GOV. ROBERT Bentley likes to talk about how he “connects” with the people of Alabama and how that connection won him the governor’s seat.
This year, he’s going to need all the voter connections he can make if he hopes to head off a budget catastrophe in fiscal 2013.
To ease what may be a $400 million or more shortfall in the General Fund, Gov. Bentley suggests that legislators un-earmark some funds in the Education Trust Fund or perhaps even combine the two funds. This would require a constitutional amendment, which takes legislative action as well as a favorable vote of the people.
To win voter confidence, Gov. Bentley could explain that Alabama is out of sync with the rest of the nation in the large percentage of education dollars it earmarks. Indeed, the state is No. 1 — but not in a good way.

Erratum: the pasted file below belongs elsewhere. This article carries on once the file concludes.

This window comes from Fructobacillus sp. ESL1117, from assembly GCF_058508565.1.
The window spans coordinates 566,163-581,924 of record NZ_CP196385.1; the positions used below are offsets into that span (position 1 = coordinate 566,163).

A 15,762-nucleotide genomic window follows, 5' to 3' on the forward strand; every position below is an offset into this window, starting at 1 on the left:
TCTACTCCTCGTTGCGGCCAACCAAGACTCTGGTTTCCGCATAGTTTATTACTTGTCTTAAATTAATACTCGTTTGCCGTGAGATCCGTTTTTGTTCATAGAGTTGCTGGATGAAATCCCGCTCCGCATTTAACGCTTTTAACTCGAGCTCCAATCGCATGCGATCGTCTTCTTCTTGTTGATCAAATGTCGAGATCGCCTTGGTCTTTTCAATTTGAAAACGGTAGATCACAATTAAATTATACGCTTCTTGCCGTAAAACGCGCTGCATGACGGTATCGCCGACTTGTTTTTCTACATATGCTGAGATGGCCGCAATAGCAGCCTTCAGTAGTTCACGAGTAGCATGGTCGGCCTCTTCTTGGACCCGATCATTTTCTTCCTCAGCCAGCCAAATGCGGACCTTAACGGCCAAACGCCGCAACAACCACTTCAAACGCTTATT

The heavy earmarking is a sign that voters don’t trust their legislators to do the right thing when it comes to the schools.
However, the state’s dire budget situation, especially for 2013, demands that legislators have more flexibility in determining how tax dollars are spent.
Granting them that flexibility may actually be possible now that earmarking’s biggest supporter, the Alabama Education Association, no longer wields the power it once enjoyed in the Legislature.